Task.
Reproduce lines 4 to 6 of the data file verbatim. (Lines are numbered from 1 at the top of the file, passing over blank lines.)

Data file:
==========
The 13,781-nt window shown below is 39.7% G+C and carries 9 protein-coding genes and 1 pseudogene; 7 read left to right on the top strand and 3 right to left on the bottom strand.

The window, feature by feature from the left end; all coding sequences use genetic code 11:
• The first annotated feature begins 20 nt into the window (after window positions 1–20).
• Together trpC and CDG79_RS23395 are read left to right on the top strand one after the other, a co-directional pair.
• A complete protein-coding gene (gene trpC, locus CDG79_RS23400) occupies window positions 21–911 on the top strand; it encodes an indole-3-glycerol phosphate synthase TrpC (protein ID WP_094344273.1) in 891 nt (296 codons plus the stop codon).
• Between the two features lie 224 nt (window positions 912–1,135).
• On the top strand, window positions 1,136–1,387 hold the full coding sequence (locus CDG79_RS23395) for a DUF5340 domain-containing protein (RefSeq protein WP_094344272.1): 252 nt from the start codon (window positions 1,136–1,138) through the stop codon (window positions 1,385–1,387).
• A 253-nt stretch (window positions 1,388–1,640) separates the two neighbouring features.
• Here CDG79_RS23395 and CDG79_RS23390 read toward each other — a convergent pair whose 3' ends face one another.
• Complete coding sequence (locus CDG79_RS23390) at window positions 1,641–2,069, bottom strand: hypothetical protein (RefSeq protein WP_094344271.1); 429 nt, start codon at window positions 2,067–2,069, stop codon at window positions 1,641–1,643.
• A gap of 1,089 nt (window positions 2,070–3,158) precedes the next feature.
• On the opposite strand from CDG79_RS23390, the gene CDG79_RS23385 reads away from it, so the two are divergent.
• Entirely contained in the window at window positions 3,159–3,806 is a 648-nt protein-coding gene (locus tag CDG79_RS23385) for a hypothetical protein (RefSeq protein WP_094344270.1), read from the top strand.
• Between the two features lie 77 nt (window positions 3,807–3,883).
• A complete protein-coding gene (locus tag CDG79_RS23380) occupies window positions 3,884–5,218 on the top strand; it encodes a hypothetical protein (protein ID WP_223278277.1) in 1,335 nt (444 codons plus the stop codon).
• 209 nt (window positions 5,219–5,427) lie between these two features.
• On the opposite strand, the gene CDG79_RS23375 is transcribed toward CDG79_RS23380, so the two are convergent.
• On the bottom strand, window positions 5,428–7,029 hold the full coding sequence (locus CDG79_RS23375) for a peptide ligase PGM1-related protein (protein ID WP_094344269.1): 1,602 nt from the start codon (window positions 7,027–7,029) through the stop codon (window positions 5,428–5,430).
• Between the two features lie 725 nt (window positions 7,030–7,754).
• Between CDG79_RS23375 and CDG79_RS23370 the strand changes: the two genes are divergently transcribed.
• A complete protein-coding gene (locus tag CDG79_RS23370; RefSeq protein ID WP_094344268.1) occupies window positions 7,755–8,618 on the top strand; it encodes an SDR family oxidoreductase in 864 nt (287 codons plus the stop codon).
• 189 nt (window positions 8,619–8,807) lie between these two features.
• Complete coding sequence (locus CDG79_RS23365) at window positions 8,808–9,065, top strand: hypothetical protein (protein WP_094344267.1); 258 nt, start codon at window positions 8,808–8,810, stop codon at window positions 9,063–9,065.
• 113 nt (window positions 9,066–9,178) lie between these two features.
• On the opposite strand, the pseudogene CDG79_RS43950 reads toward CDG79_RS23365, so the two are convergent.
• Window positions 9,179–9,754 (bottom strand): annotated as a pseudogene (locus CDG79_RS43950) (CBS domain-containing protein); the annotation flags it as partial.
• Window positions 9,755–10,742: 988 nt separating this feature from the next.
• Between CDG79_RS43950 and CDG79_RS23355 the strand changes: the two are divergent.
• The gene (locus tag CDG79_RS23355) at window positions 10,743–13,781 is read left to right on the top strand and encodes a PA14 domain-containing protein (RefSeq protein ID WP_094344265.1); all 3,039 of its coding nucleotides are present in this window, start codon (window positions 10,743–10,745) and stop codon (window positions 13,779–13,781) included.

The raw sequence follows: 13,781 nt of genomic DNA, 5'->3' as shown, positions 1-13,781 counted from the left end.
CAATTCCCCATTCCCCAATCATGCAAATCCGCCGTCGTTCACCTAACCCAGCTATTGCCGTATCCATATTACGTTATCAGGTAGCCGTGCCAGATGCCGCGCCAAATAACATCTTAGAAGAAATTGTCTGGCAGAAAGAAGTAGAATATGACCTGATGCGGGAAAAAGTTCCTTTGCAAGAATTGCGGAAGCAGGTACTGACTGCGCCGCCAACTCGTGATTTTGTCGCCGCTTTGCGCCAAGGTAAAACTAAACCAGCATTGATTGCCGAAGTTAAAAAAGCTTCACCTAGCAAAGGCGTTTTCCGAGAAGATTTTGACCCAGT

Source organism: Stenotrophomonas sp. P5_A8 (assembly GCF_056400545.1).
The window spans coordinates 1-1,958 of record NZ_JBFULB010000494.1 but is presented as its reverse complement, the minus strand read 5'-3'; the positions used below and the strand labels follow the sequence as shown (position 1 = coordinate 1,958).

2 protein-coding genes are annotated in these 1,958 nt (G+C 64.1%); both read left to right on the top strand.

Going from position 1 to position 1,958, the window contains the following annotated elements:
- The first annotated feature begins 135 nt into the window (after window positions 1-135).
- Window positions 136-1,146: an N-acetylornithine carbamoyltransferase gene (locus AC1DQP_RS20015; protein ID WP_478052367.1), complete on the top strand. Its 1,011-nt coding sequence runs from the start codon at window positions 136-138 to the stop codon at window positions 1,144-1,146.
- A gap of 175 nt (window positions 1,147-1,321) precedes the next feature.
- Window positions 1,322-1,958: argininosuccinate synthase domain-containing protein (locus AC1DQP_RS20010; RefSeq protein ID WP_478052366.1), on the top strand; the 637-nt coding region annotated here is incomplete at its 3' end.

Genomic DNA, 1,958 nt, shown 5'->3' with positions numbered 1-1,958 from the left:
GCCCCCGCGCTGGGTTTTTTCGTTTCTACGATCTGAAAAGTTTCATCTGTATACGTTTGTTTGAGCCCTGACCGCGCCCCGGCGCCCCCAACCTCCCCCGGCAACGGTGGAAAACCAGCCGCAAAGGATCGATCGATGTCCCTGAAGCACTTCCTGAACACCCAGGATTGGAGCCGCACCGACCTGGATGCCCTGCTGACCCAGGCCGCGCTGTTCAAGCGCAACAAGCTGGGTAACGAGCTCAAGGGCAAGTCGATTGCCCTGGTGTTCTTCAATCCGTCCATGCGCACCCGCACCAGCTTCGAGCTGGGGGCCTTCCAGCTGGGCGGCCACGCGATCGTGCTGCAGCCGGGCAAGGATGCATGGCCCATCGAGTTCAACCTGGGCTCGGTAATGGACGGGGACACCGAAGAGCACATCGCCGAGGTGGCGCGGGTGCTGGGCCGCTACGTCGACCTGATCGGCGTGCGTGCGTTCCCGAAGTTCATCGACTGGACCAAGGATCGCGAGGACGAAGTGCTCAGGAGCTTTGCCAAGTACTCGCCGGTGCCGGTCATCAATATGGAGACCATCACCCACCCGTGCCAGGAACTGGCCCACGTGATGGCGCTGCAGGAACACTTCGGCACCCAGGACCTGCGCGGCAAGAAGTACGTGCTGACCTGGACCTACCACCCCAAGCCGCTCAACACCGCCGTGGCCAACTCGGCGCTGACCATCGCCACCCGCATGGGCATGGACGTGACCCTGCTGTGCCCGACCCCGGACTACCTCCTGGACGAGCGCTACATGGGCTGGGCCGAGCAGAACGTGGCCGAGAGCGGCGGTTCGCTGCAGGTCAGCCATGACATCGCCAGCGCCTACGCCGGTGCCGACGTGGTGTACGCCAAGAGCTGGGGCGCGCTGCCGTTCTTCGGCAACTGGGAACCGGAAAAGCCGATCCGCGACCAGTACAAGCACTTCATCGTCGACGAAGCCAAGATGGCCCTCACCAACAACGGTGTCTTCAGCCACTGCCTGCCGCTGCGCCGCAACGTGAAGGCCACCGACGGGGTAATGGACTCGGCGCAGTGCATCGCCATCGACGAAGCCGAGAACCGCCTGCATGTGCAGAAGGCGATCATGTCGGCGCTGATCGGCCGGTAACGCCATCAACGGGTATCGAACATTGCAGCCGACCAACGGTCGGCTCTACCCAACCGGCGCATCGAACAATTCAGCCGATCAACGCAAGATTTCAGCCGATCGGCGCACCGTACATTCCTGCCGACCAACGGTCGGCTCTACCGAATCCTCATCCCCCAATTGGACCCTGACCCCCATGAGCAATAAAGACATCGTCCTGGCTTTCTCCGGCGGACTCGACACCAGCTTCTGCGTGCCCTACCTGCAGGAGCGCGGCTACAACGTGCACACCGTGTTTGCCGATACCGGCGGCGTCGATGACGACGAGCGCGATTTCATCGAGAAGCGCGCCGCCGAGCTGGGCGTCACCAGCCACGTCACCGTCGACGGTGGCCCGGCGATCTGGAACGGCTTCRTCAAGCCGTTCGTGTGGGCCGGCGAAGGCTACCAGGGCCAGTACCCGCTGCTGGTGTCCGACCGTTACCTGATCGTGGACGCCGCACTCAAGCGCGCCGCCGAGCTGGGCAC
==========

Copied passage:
• Together trpC and CDG79_RS23395 are read left to right on the top strand one after the other, a co-directional pair.
• A complete protein-coding gene (gene trpC, locus CDG79_RS23400) occupies window positions 21–911 on the top strand; it encodes an indole-3-glycerol phosphate synthase TrpC (protein ID WP_094344273.1) in 891 nt (296 codons plus the stop codon).
• Between the two features lie 224 nt (window positions 912–1,135).